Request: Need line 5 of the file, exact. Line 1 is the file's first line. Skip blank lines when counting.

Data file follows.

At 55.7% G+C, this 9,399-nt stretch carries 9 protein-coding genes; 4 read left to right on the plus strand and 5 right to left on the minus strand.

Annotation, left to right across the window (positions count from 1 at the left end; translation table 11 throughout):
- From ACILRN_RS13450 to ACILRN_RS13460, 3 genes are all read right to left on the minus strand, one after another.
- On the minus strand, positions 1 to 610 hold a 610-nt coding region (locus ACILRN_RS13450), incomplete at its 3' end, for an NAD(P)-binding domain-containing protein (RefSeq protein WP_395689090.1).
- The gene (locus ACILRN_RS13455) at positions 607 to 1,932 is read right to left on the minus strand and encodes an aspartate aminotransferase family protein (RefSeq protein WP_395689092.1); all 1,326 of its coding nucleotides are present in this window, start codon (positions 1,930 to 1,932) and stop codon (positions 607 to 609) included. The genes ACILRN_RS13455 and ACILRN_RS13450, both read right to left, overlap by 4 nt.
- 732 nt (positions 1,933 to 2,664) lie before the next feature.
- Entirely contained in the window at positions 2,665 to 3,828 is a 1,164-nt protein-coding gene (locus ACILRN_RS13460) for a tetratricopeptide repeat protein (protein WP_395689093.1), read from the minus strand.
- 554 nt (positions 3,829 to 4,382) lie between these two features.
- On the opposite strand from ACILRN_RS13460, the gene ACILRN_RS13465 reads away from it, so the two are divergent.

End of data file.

- The gene (locus ACILRN_RS13455) at positions 607 to 1,932 is read right to left on the minus strand and encodes an aspartate aminotransferase family protein (RefSeq protein WP_395689092.1); all 1,326 of its coding nucleotides are present in this window, start codon (positions 1,930 to 1,932) and stop codon (positions 607 to 609) included. The genes ACILRN_RS13455 and ACILRN_RS13450, both read right to left, overlap by 4 nt.